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RSI Is A Good Overbought Oversold Indicator

Add RSI to EUR/USD daily chart and set it to 9. RSI default setting is 14, but we set it to 9 to have sharper highs and lows.

There are three horizontal lines or levels on RSI indicator window: 30, 50 and 70

Market is considered overbought when RSI breaks above the 70 level, or keeps on moving around it, or above the 50 and below the 70 levels:

Market is considered oversold when RSI breaks below the 30 level, or keeps on moving around it, or below the 50 and above the 30 levels:

How Does This Help Us Trade?

I know you are saying, “so what? Let’s say we learned what RSI overbought and oversold mean. Can it help us trade and make some money? Can it helps us enter the market with a better price? Can it help us take stronger trade setups and avoid the weak ones?”

It is a big help and confirmation for the trade setups, both with our regular candlestick pattern + Bollinger Bands system and also with DBB System. However, it is not necessary to have it on the charts. Let me show you some examples.

With our candlestick pattern + Bollinger Bands system, usually the too strong short trade setups form when RSI has already broken above the 70 level sharply, but when the short trade setup forms (for example when  the second candlestick closes in a too strong Bearish Engulfing Pattern), RSI also breaks below the 70 level.

What does this RSI strong reaction mean?

It means the market has become too overbought, and it was the time for bulls to take a break, because they are exhausted. Now, if a too strong bearish reversal pattern, like a too strong Dark Cloud Cover or Bearish Engulfing Pattern forms, it means bulls want to give the control to bears.

The below screenshot is showing you 4 good examples at the same time. The first three (at the left side of the chart), are weak short trade setups and the last one is a too strong short trade setup. With the first three setups, although RSI had broken above the 70 level, the candlestick patterns are not too strong by themselves. Therefore, they have to be ignored. With the last trade setup, RSI has not only broken above the 70 level more strongly and sharply, but also the Bearish Engulfing Pattern formed by 2013.02.04 candlestick is too strong. Therefore, this is a too strong short trade setup while the market is strongly overbought:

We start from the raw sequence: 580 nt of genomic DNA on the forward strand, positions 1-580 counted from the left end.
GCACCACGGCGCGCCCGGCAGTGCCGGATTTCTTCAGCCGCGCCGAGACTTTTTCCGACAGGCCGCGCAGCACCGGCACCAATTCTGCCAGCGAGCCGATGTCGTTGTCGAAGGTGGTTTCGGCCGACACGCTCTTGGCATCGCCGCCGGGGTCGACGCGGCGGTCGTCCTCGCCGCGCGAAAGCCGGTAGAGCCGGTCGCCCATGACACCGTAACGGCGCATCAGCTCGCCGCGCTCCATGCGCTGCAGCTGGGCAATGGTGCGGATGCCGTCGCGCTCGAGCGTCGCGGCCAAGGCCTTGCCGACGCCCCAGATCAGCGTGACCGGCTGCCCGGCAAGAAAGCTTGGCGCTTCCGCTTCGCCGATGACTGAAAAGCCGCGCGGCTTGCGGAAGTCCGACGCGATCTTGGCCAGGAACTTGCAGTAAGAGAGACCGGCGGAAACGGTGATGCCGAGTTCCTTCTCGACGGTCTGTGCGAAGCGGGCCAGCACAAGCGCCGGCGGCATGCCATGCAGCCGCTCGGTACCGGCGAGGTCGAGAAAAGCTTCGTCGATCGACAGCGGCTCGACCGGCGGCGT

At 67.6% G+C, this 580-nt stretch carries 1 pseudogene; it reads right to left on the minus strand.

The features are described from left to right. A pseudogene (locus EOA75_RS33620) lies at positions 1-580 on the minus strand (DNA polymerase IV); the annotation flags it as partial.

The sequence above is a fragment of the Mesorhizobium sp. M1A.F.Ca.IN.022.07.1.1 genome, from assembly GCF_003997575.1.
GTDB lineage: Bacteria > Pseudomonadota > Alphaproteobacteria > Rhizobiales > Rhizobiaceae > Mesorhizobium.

An example of a strong long trade setup:

Now, some examples from the DBB System.

As I mentioned earlier, we enter the market based on a DBB system trade setup usually when the price has already moved a lot. DBB system is good when we miss a trade setup formed based on our regular candlestick pattern Bollinger Bands system, because it shows us another chance to enter the market.

As I mentioned earlier, the price can go much higher, when the market is already overbought, and visa versa. Usually when a DBB long trade setup forms, the market is already overbought. The below screenshot is related to a recently formed DBB long trader setup on GBP/JPY daily chart, while a too strong long trade setup was already formed on the weekly chart, based on our regular trading system. The DBB long trade setup on the daily chart, was a good chance to go long, for those who had missed the weekly long trade setup (to learn more about this trade setup please read the related posts here).

As you see on the below chart, candlestick #3 formed a DBB long trade setup while RSI was so close to the 70 level. And when the next candlestick opened (which is actually the right time to go long after the DBB setup was formed), RSI also broke above the 70 level. As you see, the price went up strongly while the market is too overbought. It is possible that it goes even higher:

Conclusion